Steels, Galvanisation, and Alloys

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Most marketed metals today are alloys of 2 or more metals that when melted together, form a more desirable product, with more desirable characteristics. Since earlier times, metals such as bronze, brass, and iron were smelted from their ores for various implements such as tools and weapons. Today, man has perfected this operation to considerable accuracy, making possible the production of complex alloys.

Most structural metals today are made from iron and fractional amounts of other elements such as carbon, manganese, chromium, vanadium, and tungsten. Steel is by far the most produced and is made from smelted iron ore with a carbon content between 0.2% and 2.1%, along with small amounts of other elements depending on the desired outcome. Think of carbon as a hardening agent that is added or reduced accordingly.

When iron ore is first smelted (pig iron), it contains a relatively high carbon content, which must be reduced to appropriate ratios. Elements such as manganese add tensile strength while chromium increases hardness and melting temperature. In this way, various additions can contribute valuable characteristics to the final product. Stainless steel for example has an 11% to 26% chromium content that gives it its renowned attributes.

Structural steel is steel used as structural members in construction, and as such, is characterized by its extremely high "second moment of area". The second moment of area is a property of a structural member's cross section used to predict its resistance to bending and deflection. To rephrase, the second moment of area is the cross sectional geometry with which one can calculate how well a given beam can withstand loading.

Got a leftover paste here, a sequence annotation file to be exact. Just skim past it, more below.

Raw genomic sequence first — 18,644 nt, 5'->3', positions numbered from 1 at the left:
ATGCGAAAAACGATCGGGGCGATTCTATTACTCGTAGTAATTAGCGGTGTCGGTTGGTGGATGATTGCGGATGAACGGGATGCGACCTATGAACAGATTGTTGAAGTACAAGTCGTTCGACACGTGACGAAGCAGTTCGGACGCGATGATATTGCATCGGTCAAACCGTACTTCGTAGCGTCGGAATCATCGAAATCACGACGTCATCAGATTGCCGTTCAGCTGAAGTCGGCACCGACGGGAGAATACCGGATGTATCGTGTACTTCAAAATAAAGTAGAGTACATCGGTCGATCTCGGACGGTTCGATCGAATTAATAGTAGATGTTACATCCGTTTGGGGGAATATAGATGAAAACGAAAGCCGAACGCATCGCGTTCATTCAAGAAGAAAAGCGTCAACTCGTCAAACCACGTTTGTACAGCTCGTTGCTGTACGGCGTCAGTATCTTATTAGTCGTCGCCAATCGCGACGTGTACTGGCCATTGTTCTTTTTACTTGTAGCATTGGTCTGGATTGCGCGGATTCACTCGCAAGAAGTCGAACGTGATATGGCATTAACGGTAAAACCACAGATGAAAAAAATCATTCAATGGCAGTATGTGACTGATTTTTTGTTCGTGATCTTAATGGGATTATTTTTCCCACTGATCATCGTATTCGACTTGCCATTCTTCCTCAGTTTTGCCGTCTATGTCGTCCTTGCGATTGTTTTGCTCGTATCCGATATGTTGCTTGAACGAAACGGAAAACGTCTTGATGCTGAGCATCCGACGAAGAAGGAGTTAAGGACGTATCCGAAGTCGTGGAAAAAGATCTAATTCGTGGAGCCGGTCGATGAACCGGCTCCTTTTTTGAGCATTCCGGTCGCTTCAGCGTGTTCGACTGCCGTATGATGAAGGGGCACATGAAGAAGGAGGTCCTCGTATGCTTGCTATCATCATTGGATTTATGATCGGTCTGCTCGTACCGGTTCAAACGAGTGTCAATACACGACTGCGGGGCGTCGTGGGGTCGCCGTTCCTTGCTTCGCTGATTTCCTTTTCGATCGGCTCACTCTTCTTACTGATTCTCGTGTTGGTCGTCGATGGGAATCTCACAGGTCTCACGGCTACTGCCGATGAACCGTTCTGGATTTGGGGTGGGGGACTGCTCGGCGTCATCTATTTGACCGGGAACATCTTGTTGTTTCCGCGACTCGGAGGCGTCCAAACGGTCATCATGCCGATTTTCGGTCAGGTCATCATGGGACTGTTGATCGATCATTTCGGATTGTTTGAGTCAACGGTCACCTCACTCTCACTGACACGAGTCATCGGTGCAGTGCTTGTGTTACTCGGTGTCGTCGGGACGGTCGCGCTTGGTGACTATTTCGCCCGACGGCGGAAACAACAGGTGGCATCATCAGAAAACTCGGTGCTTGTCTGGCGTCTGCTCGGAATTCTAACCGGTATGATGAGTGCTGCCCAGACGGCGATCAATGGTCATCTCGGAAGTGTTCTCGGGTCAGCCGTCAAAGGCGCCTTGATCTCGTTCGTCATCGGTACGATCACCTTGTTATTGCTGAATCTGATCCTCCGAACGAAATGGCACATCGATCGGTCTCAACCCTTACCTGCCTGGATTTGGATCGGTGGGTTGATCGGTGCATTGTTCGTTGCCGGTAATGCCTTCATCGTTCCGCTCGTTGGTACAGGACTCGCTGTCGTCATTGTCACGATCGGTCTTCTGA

A good way to explain this is to use an "I" beam. An I beam has a considerably higher second moment of area in comparison to a beam of equal mass forming a solid square cross section. This is why I beams are often used in the construction industry. Another important aspect of structural steels – as well as other steels – is how resistant they are to corrosion. No matter how strong you make them, they are still vulnerable to chemical changes.

Stainless steel is an example of a corrosion resistant alloy, but can be inappropriate for structural purposes due to its cost. As an alternative, a method of coating steel with zinc, called galvanization, is often used to protect base metals against corrosion. Most structural steel elements are treated in this way. Zinc forms an initial physical barrier over the base metal but also acts as a sacrificial anode if this gets damaged.

When a more easily corroded element such as zinc, is coated over a given metal, it will itself corrode before the more important metal begins corroding – thus termed "sacrificial" anode. This is the basis of cathodic protection in which an anode is electrically connected to a cathode to protect the latter from corrosion. The cathode – in this case the steel – will not begin to corrode until the anode – the zinc – has first corroded away.

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Steels, Galvanisation, and Alloys

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This article was published on 2010/11/22